New head for Stirling's Institute of Aquaculture

Long-serving University of Stirling professor, Simon MacKenzie, has been appointed head of its Institute of Aquaculture.

New head for Stirling’s Institute of Aquaculture
Professor Simon MacKenzie.
November 23, 2021

Evolutionary biologist and immunologist Professor Simon MacKenzie, who has worked at the Institute of Aquaculture (IoA) since 2013, will take over for Professor Selina Stead on January 1.

Professor Alistair Jump, Dean of the Faculty of Natural Sciences, said, “we are grateful to Professor Stead for her dedication and vision in leading the IoA over the last three years. The period of her leadership has seen rapid changes in the external environment across policy and practice and the very significant challenges of leading the Institute during the pandemic. Selina leaves the Institute efficient and well-positioned to meet the demands of the future. We wish Selina the very best of success in her new role at the University of Leeds.”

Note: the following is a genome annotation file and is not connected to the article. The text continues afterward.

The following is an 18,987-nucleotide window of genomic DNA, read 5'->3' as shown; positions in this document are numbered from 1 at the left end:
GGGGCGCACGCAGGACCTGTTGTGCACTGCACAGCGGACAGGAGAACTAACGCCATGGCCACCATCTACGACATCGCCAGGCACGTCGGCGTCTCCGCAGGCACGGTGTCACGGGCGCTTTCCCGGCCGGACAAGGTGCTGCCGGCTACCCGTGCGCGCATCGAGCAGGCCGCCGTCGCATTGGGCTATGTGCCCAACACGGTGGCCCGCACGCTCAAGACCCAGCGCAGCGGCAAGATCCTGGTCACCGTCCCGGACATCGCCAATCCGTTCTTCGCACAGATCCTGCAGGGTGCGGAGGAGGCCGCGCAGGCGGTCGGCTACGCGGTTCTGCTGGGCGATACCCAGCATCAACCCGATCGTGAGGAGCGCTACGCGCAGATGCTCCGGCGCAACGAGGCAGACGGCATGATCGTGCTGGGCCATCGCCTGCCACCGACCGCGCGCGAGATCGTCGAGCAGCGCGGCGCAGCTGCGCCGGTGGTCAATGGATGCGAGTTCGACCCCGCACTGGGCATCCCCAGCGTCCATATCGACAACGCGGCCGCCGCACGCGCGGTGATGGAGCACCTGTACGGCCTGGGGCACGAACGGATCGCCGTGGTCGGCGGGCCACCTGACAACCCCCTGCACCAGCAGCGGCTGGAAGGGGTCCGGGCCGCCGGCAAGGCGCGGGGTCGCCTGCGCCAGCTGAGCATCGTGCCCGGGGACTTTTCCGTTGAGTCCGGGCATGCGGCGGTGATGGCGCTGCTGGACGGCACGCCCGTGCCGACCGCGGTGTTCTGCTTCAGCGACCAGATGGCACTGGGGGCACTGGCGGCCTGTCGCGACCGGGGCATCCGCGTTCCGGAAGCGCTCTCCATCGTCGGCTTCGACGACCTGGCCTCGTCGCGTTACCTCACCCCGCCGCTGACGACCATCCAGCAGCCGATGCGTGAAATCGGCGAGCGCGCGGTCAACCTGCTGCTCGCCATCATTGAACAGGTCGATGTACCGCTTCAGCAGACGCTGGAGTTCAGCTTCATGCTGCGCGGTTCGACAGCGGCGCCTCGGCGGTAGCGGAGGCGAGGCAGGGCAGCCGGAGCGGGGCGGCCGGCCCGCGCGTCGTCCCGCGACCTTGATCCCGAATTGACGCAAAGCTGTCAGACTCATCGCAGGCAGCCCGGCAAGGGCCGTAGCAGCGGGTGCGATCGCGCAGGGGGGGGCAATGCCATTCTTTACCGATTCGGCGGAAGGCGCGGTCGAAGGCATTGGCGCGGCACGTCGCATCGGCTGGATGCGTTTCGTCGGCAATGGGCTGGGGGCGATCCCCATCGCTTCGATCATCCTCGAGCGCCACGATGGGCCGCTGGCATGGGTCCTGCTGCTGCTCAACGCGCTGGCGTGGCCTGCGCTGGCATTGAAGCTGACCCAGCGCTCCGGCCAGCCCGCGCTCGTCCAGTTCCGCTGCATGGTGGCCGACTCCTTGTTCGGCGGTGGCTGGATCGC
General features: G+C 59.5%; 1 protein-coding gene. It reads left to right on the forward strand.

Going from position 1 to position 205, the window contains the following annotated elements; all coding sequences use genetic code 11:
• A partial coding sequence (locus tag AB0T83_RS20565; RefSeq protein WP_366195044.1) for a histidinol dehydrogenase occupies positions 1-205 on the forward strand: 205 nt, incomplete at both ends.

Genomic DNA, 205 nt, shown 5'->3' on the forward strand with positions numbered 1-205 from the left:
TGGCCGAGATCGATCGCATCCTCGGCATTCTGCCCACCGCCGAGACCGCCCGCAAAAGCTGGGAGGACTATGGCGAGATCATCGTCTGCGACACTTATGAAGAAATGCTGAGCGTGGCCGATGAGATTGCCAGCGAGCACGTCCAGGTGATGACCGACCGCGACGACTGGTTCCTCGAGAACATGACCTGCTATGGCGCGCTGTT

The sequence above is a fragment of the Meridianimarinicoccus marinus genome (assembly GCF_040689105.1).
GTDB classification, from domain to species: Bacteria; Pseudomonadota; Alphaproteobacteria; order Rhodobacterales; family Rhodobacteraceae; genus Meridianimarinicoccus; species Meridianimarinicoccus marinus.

“We are excited to welcome Professor Simon MacKenzie as the new head of the Institute of Aquaculture. Simon brings a wealth of research knowledge and considerable experience of leading successful academic-industry collaborations to improve animal health and welfare in the sector. He joins us at a tremendously exciting time, and we look forward to working with him as he leads significant new initiatives that will underpin the next phase of development of the Institute,” Jump said.

MacKenzie spent 12 years as Professor of Biology in Barcelona, specializing in human and animal immunology, before returning to Scotland. During his time at the IoA, he has been director of research, focusing on molecular biology and the genomics of aquatic animals.

“I’m excited by the next phase for the Institute of Aquaculture, as we realize the potential of the City Deal funding, awarded in February 2020, and build a new Aquaculture Hub. The IoA has an extraordinary network across the sector and huge potential to support sustainable, resilient and secure aquatic food systems that enable health and prosperity for people and for the planet,” MacKenzie said.